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    CITY OF TRENTON v. STATE OF NEW JERSEY, 262 U.S. 182 (1923)

    U.S. Supreme Court

    CITY OF TRENTON v. STATE OF NEW JERSEY, 262 U.S. 182 (1923)

    262 U.S. 182

    CITY OF TRENTON
    v.
    STATE OF NEW JERSEY.
    No. 430.

    Argued March 2, 1923.
    Decided May 7, 1923.

    [262 U.S. 182, 183]   Mr. A. V. Dawes, of Trenton, N. J., for plaintiff in error.

    Mr. William Newcorn, of Plainfield, N. J., for the State of New Jersey.

    Mr. Justice BUTLER delivered the opinion of the Court.

    The state of New Jersey recovered judgment against the city of Trenton for $14,310, in an action brought in the state Supreme Court. The judgment was affirmed by the Court of Errors and Appeals, and is here on writ of error.

    The state's right to recover depends upon the validity of an act of the Legislature (chapter 252, Laws of 1907). The city asserts that this act offends against the contract clause of the Constitution of the United States, and that it takes property owned by the city in its private or proprietary capacity for public use without just compensation and without due process of law, in violation of the Fourteenth Amendment. The act provides that:

    The city claims the right to take from the Delaware river all the water that it requires, without limitation as to quantity and without license fee for any part thereof, and that such right was acquired by the president and directors of the Trenton Waterworks (hereinafter called the water company) by grant direct from the state March 24, 1852, and that the city acquired this right by purchase from the water company. Briefly, the basis of the city's claim is as follows:

    By an act of February 29, 1804, the president and directors of the Trenton Waterworks were created a body politic and corporate. They and their successors and assigns were made capable of disposing of water to such as might apply for the same for such annual rent and under such restrictions as they might think proper, and they were authorized to lay and extend their water mains through the streets of the city. Certain springs constituted the company's source of supply, and by reason of increase of population ceased to be adequate. March 24, 1852 (P. L. p. 289 ), a supplement to the above-mentioned act was passed, by which the company was authorized to take the water required either in whole or in part from the Delaware river. Later, March 2, 1855 (P. L. p. 141), an act was passed, authorizing the city to purchase the whole or a majority of the shares of the capital stock of the water company, and the city purchased all of the stock. Thereafter an act of March 1, 1859 (P. L. p. 38), required the company to convey unto 'the inhabitants of the city of Trenton' all the real estate, works and property and all the corporate powers, franchises and privileges of the company, and this conveyance was duly made.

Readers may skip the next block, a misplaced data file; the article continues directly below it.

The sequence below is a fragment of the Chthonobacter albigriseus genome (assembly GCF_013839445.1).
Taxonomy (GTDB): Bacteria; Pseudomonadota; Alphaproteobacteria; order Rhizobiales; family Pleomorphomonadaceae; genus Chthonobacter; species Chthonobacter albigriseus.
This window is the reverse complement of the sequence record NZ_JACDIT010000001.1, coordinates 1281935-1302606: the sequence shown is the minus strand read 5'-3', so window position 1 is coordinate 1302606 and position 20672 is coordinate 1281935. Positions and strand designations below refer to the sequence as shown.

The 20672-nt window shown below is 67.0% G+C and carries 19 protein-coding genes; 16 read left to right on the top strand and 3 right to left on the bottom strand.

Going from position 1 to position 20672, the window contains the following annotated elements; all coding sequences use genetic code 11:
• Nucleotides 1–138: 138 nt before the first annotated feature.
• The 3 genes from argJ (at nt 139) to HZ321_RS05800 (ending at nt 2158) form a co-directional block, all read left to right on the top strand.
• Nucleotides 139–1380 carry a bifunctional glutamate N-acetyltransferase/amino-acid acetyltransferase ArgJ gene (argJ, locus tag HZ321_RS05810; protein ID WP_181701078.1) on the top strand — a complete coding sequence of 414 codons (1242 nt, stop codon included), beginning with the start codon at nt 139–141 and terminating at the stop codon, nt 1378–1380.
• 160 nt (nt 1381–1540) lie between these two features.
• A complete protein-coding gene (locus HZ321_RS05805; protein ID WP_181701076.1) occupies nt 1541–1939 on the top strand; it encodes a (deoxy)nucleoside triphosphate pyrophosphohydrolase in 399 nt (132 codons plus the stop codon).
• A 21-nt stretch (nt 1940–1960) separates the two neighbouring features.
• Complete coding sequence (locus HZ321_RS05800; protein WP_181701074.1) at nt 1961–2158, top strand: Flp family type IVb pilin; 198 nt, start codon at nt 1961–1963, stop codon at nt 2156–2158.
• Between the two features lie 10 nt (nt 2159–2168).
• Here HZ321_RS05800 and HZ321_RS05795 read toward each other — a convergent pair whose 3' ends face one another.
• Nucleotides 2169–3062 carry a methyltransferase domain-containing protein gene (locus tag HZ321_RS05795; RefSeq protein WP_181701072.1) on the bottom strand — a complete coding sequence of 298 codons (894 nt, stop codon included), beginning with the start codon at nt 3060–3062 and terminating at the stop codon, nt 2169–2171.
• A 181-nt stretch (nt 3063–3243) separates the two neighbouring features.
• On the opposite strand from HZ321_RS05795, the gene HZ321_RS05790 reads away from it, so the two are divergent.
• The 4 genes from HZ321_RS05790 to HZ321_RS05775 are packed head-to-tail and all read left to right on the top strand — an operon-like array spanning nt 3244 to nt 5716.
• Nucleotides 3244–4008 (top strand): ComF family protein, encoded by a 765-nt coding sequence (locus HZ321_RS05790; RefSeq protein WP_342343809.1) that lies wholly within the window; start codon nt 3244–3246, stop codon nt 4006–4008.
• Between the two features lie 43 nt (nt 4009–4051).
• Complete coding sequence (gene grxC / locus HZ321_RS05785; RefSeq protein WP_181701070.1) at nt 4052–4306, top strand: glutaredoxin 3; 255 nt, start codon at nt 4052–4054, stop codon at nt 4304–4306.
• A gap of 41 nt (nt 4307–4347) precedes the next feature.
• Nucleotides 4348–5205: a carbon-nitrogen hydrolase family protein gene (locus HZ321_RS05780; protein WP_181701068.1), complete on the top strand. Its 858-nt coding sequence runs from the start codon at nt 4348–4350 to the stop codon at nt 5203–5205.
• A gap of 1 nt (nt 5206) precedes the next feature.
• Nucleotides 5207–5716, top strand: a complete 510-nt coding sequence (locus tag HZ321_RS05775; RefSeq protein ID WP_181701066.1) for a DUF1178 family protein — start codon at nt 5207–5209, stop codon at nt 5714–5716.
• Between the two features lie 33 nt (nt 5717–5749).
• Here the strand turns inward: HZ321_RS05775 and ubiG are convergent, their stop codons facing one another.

If the provision of the act of 1907 imposing the license fee is valid as against the city, the judgment is right. [262 U.S. 182, 185]   The Court of Errors and Appeals held that it was valid, that the state under its police power might impose a license fee as specified in the act, and that this does not deprive the city of any contractual or property right.

    The stat undoubtedly has power, and it is its duty, to control and conserve the use of its water resources for the benefit of all its inhabitants, and the act of 1907 was passed pursuant to the policy of the state to prevent waste and to economize its water resources. Decision of the Court of Errors and Appeals in this case, 117 Atl. 158; McCarter v. Hudson Water Co., 70 N. J. Eq. 695, 701, 702, 14 L. R. A. (N. S.) 197, 118 Am. St. Rep. 754, 10 Ann. Cas. 116, œaffirmed by this court in 209 U.S. 349, 355 , 28 S. Sup. Ct. 529, 14 Ann. Cas. 560; Collingswood v. Water-Supply Commission, 84 N. J. Law, 104, 110, 86 Atl. 660; Cobb v. Davenport, 32 N. J. Law, 369, 378. The only way the city could acquire the right to take the water of the Delaware river was by grant from the state or by authorized purchase or condemnation from one to whom the right had been granted by the state. State v. Jersey City, 94 N. J. Law, 431, 433, 111 Atl. 544, 19 A. L. R. 646. The power to determine the conditions upon which waters may be so diverted is a legislative function. The state may grant or withhold the privilege as it sees fit. Assuming in favor of the city, that its grantor received a perpetual right, unburdened by license fee or other charge, to divert all the water required for the use of the city and its inhabitants, does it follow that the state as against the city is bound by contract and is without power to impose a license fee as provided in the act?